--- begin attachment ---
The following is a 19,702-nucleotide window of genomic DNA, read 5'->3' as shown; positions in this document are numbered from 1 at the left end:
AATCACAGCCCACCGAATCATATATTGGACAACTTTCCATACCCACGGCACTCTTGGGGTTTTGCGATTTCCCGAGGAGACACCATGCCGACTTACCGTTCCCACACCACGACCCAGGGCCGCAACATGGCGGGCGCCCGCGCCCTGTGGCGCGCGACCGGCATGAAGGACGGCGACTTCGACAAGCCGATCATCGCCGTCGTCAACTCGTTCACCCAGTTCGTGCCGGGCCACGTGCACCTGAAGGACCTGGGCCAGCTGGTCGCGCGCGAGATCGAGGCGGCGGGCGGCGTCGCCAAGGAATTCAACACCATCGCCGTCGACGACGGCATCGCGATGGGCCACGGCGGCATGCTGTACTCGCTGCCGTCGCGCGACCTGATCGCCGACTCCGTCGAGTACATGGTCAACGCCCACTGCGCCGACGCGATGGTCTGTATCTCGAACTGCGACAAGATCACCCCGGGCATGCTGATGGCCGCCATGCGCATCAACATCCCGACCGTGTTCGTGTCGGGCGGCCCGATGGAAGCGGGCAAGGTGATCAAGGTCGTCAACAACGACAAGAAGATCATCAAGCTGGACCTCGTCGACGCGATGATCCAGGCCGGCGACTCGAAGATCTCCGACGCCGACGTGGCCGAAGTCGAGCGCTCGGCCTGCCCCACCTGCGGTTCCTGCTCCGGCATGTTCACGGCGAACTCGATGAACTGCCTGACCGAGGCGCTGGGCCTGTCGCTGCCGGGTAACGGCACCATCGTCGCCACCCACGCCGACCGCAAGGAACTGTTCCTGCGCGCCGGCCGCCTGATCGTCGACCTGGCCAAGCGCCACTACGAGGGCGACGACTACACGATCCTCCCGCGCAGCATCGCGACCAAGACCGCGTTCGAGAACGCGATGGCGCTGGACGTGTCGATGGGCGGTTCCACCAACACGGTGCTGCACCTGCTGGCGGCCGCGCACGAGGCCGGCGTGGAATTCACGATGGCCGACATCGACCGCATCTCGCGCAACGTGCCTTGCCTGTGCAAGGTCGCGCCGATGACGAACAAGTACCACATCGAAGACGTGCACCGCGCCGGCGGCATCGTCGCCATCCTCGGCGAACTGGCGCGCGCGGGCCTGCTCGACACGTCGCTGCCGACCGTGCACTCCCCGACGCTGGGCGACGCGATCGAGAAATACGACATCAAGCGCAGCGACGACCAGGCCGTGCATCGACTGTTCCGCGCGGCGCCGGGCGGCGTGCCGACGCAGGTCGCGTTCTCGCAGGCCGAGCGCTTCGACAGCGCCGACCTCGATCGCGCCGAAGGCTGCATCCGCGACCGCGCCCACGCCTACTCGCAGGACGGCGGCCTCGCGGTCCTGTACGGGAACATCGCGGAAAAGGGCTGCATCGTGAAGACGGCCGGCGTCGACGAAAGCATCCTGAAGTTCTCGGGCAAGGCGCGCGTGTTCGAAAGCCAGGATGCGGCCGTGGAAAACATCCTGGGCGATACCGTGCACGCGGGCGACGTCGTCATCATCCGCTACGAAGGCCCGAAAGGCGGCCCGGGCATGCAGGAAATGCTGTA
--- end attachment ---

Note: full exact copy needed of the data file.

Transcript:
The following is a 19,702-nucleotide window of genomic DNA, read 5'->3' as shown; positions in this document are numbered from 1 at the left end:
AATCACAGCCCACCGAATCATATATTGGACAACTTTCCATACCCACGGCACTCTTGGGGTTTTGCGATTTCCCGAGGAGACACCATGCCGACTTACCGTTCCCACACCACGACCCAGGGCCGCAACATGGCGGGCGCCCGCGCCCTGTGGCGCGCGACCGGCATGAAGGACGGCGACTTCGACAAGCCGATCATCGCCGTCGTCAACTCGTTCACCCAGTTCGTGCCGGGCCACGTGCACCTGAAGGACCTGGGCCAGCTGGTCGCGCGCGAGATCGAGGCGGCGGGCGGCGTCGCCAAGGAATTCAACACCATCGCCGTCGACGACGGCATCGCGATGGGCCACGGCGGCATGCTGTACTCGCTGCCGTCGCGCGACCTGATCGCCGACTCCGTCGAGTACATGGTCAACGCCCACTGCGCCGACGCGATGGTCTGTATCTCGAACTGCGACAAGATCACCCCGGGCATGCTGATGGCCGCCATGCGCATCAACATCCCGACCGTGTTCGTGTCGGGCGGCCCGATGGAAGCGGGCAAGGTGATCAAGGTCGTCAACAACGACAAGAAGATCATCAAGCTGGACCTCGTCGACGCGATGATCCAGGCCGGCGACTCGAAGATCTCCGACGCCGACGTGGCCGAAGTCGAGCGCTCGGCCTGCCCCACCTGCGGTTCCTGCTCCGGCATGTTCACGGCGAACTCGATGAACTGCCTGACCGAGGCGCTGGGCCTGTCGCTGCCGGGTAACGGCACCATCGTCGCCACCCACGCCGACCGCAAGGAACTGTTCCTGCGCGCCGGCCGCCTGATCGTCGACCTGGCCAAGCGCCACTACGAGGGCGACGACTACACGATCCTCCCGCGCAGCATCGCGACCAAGACCGCGTTCGAGAACGCGATGGCGCTGGACGTGTCGATGGGCGGTTCCACCAACACGGTGCTGCACCTGCTGGCGGCCGCGCACGAGGCCGGCGTGGAATTCACGATGGCCGACATCGACCGCATCTCGCGCAACGTGCCTTGCCTGTGCAAGGTCGCGCCGATGACGAACAAGTACCACATCGAAGACGTGCACCGCGCCGGCGGCATCGTCGCCATCCTCGGCGAACTGGCGCGCGCGGGCCTGCTCGACACGTCGCTGCCGACCGTGCACTCCCCGACGCTGGGCGACGCGATCGAGAAATACGACATCAAGCGCAGCGACGACCAGGCCGTGCATCGACTGTTCCGCGCGGCGCCGGGCGGCGTGCCGACGCAGGTCGCGTTCTCGCAGGCCGAGCGCTTCGACAGCGCCGACCTCGATCGCGCCGAAGGCTGCATCCGCGACCGCGCCCACGCCTACTCGCAGGACGGCGGCCTCGCGGTCCTGTACGGGAACATCGCGGAAAAGGGCTGCATCGTGAAGACGGCCGGCGTCGACGAAAGCATCCTGAAGTTCTCGGGCAAGGCGCGCGTGTTCGAAAGCCAGGATGCGGCCGTGGAAAACATCCTGGGCGATACCGTGCACGCGGGCGACGTCGTCATCATCCGCTACGAAGGCCCGAAAGGCGGCCCGGGCATGCAGGAAATGCTGTA